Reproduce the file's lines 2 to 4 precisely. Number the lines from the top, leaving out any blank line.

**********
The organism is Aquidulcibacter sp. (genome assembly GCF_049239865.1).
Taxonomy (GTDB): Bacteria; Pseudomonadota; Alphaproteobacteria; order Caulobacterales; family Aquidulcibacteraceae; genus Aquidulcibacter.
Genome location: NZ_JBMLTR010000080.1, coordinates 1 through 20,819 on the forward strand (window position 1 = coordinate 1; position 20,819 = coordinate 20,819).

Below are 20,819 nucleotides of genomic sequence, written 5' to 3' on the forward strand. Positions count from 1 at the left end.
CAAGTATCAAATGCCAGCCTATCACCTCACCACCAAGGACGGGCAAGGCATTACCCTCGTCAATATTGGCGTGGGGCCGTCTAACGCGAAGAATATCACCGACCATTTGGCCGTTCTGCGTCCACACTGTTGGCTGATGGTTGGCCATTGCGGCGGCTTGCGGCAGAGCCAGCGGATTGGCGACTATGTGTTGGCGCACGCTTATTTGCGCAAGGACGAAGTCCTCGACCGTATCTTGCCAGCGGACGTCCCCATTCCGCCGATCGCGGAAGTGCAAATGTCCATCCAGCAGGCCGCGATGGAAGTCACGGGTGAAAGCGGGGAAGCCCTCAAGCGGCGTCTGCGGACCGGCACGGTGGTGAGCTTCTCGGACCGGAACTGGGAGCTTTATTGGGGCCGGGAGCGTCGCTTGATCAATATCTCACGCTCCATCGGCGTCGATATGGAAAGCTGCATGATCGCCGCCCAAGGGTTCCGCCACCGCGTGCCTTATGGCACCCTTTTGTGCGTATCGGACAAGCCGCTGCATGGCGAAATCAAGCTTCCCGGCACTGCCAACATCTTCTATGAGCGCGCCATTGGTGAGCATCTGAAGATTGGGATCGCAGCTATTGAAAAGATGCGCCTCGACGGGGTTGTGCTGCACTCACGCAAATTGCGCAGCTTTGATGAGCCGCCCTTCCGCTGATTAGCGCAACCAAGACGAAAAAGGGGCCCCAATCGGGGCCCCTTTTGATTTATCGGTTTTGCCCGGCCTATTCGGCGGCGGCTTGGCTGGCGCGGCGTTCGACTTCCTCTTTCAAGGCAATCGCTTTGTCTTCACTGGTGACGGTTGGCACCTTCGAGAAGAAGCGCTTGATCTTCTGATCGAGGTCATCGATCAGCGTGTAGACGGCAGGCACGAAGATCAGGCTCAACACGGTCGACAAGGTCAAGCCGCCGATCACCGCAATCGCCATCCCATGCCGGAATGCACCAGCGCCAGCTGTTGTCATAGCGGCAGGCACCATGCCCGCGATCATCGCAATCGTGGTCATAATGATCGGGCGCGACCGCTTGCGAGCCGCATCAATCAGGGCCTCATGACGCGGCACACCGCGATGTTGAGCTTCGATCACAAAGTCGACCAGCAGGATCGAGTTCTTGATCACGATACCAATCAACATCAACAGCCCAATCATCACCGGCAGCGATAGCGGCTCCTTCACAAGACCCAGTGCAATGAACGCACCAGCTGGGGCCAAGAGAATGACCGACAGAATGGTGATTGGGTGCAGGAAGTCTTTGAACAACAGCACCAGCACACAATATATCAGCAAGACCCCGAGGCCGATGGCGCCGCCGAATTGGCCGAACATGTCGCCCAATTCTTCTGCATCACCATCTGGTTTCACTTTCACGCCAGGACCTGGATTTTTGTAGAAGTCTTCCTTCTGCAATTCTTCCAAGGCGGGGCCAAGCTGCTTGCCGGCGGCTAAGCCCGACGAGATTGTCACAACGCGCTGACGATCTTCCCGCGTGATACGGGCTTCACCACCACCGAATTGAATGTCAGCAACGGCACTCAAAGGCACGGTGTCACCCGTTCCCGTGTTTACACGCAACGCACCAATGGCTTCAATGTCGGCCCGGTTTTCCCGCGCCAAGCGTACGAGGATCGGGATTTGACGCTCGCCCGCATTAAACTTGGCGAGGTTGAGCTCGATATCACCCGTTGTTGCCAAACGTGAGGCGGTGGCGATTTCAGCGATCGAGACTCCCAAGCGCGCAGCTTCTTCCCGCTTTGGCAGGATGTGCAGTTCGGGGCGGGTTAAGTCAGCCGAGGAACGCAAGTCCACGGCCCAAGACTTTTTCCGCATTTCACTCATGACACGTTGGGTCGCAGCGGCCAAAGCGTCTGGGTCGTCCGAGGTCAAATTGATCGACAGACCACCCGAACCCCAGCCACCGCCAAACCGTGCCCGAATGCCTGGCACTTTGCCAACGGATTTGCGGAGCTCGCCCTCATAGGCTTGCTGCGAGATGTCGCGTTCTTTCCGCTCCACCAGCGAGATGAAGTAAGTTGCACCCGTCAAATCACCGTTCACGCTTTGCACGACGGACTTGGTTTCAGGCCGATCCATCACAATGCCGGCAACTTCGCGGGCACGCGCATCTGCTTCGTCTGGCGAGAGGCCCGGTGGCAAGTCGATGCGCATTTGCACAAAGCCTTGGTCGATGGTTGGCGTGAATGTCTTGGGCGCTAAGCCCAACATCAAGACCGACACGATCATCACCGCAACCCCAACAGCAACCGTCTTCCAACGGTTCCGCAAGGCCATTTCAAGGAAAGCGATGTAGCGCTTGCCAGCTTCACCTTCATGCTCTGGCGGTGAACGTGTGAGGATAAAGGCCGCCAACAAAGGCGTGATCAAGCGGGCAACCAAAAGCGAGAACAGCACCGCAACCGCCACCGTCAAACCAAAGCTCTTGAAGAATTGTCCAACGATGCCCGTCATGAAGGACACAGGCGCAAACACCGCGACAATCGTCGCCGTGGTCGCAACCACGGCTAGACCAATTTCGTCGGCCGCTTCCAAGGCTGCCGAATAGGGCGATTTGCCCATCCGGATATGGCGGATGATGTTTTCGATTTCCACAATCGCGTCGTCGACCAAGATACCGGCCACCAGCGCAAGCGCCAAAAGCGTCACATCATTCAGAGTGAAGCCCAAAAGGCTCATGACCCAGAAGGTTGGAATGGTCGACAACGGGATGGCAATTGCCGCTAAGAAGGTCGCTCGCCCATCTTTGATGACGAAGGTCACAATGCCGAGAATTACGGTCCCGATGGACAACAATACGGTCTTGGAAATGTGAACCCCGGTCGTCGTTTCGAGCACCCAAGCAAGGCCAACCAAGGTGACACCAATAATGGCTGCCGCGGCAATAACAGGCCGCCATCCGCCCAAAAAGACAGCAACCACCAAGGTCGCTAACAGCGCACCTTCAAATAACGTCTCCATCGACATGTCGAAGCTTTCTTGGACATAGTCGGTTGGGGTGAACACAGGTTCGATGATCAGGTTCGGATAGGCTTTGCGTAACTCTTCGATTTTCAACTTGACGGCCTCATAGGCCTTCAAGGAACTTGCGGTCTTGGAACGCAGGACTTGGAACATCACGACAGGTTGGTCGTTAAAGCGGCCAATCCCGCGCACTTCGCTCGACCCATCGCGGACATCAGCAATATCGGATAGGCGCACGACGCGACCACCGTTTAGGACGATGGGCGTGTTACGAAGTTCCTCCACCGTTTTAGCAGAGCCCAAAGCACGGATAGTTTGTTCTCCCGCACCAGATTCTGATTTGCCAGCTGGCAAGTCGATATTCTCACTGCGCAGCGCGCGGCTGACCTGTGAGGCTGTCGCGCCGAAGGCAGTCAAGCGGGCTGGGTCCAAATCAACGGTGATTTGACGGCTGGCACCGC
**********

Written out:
Taxonomy (GTDB): Bacteria; Pseudomonadota; Alphaproteobacteria; order Caulobacterales; family Aquidulcibacteraceae; genus Aquidulcibacter.
Genome location: NZ_JBMLTR010000080.1, coordinates 1 through 20,819 on the forward strand (window position 1 = coordinate 1; position 20,819 = coordinate 20,819).

Below are 20,819 nucleotides of genomic sequence, written 5' to 3' on the forward strand. Positions count from 1 at the left end.